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Trump Administration Pressured to Release Secret War Powers Memo

Sen. Tim Kaine (D-Va.) worried that the "legal justification" detailed in the memo "may now become precedent for additional executive unilateral military action," such as bombings in Syria or North Korea

Kaine

U.S. Senator Tim Kaine (D-Va.) is demanding that the Trump administration release a seven-page secret war powers memo. (Photo: Gage Skidmore/Flickr/cc)

Raising concerns about U.S. bombings in Syria and reports of a potential strike against North Korea, a senator on the Armed Services and Foreign Relations Committees is demanding the release of a secret memo that outlines the war powers that President Donald Trump believes he has.

"The fact that there is a lengthy memo with a more detailed legal justification that has not been shared with Congress, or the American public, is unacceptable."
—Sen. Tim Kaine

In a letter to Secretary of State Rex Tillerson—obtained by NBC News—Sen. Tim Kaine (D-Va.) wrote Thursday: "The fact that there is a lengthy memo with a more detailed legal justification that has not been shared with Congress, or the American public, is unacceptable."

Kaine explained he is "concerned that this legal justification may now become precedent for additional executive unilateral military action, including this week's U.S. airstrikes in Syria against pro-Assad forces or even an extremely risky 'bloody nose' strike against North Korea," pointing to reports of airstrikes on Wednesday, which have elevated concerns that the U.S. "is now in mission-creep mode."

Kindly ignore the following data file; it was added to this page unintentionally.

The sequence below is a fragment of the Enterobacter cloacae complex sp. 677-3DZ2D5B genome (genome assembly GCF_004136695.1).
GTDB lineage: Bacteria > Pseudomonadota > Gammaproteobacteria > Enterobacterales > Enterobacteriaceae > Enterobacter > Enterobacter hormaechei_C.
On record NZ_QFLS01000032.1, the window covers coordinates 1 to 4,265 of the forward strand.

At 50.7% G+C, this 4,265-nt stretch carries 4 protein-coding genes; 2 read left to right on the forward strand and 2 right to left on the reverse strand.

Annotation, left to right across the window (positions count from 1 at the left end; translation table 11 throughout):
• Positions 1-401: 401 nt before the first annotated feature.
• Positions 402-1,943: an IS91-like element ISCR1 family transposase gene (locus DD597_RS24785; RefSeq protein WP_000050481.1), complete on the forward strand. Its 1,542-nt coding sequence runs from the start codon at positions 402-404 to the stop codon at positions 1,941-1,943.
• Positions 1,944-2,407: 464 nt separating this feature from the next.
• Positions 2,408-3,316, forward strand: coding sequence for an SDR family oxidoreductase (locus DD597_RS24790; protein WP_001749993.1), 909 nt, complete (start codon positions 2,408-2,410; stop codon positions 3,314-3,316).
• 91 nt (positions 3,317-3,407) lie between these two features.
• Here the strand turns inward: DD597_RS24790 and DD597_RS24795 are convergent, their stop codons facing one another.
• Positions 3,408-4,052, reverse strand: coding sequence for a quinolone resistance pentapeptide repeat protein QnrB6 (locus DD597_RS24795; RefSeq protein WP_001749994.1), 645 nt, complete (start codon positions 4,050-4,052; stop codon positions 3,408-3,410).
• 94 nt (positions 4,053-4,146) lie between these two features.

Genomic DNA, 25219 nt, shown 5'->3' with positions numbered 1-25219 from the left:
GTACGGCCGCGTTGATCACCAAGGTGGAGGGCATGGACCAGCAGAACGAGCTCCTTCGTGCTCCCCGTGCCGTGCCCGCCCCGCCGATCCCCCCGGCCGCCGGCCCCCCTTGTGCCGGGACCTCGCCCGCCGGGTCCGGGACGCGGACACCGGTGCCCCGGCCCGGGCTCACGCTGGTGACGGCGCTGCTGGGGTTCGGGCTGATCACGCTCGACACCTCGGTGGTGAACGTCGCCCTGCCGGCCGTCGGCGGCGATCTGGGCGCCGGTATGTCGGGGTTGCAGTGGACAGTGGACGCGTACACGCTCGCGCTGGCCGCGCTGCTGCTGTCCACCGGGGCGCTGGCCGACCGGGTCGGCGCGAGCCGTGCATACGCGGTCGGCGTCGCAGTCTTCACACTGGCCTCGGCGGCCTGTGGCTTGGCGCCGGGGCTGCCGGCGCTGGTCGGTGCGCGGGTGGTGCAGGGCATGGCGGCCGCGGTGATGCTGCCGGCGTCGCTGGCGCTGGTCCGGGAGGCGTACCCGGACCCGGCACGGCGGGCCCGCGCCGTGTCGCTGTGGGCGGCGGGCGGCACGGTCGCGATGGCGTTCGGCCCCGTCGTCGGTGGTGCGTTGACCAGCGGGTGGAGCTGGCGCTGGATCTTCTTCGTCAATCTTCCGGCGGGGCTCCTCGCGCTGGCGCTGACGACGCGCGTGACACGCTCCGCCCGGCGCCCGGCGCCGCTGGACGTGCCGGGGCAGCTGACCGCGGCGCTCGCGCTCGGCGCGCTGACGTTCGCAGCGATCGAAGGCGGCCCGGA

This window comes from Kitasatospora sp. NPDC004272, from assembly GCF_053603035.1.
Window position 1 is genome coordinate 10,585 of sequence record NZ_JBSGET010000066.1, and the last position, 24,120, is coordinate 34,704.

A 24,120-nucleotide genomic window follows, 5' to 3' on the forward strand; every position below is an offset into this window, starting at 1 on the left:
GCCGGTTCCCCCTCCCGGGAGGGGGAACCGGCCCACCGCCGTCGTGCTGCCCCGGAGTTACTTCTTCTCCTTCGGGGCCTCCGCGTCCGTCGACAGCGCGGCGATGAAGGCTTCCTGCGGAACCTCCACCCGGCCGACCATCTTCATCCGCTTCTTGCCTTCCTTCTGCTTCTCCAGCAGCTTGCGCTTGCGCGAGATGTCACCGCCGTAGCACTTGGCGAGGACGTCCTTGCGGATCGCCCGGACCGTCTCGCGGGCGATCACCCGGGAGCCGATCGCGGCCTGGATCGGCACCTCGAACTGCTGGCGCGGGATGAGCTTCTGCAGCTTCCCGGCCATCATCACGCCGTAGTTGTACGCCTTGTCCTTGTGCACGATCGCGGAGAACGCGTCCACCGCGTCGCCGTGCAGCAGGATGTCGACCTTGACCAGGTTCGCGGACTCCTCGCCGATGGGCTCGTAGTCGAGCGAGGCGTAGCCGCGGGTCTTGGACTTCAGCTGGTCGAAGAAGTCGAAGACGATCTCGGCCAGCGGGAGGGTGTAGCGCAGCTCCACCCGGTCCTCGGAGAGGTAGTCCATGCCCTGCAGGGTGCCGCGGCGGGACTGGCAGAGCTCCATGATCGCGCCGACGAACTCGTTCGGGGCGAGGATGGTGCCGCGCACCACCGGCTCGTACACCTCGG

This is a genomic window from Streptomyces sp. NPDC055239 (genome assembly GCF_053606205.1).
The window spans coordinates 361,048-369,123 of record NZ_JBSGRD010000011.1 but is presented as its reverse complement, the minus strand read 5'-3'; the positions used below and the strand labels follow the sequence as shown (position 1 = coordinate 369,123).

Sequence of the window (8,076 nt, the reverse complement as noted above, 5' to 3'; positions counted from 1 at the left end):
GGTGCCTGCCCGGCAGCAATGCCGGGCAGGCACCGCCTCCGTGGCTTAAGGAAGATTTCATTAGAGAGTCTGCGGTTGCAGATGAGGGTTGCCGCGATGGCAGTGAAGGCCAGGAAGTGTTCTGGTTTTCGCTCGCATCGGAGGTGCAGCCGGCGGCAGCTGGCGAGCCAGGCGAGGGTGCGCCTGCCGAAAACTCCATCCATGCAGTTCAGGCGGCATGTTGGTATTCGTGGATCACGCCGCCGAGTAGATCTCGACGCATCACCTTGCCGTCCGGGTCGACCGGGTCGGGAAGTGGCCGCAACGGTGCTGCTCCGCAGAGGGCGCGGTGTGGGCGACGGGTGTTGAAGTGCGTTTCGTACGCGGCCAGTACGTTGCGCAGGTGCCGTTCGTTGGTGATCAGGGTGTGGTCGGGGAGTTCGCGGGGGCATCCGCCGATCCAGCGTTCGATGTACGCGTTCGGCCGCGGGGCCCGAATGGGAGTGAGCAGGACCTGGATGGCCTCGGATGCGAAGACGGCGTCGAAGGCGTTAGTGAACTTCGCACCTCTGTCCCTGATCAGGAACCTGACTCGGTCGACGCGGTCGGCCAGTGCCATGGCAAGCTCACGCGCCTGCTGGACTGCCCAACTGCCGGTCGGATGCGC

The existence of the Trump administration's seven-page war powers memo was revealed "last fall due to a Freedom of Information Act filed by Protect Democracy seeking Trump's legal justification" for a bombing campaign ordered by Trump last April, NBC reports, adding that "Kaine's bid for more disclosure is part of a broader controversy over how legislation passed shortly after the Sept. 11, 2001 attacks is being used for an open-ended battle against Islamic terrorist groups, including ISIS, that are not covered under the current version of what's called an AUMF, or authorization to use military force."

Despite bipartisan support for ending the 2001 AUMF—which has no expiration date and has been criticized as a "blank check" for "endless war"—the measure has weathered numerous repeal efforts by lawmakers. Sen. Bob Corker (R-Tenn.), chairman of the Foreign Relations Committee, said last month that progress had been made toward legislation that world give Congress more control over military action in the Middle East.

Kaine's letter also pointed to reports last month that indicated war hawks within the Trump administration are pushing the "enormously risky idea" of a "bloody nose" bombing—essentially, the U.S. would react to a North Korean nuclear or missile test "with a targeted strike" meant to "bloody Pyongyang's nose and illustrate the high price the regime could pay for its behavior." Critics of the proposal worry the move could trigger a devastating conventional war, or even a nuclear engagement.

Responding to those reports, a group of Democratic senators sent a letter to the president on Monday stating that they are "deeply concerned about the potential consequences of a preemptive military strike on North Korea and the risks of miscalculation and retaliation," and warning that "without congressional authority, a preventative or preemptive U.S. military strike would lack either a constitutional basis or legal authority."

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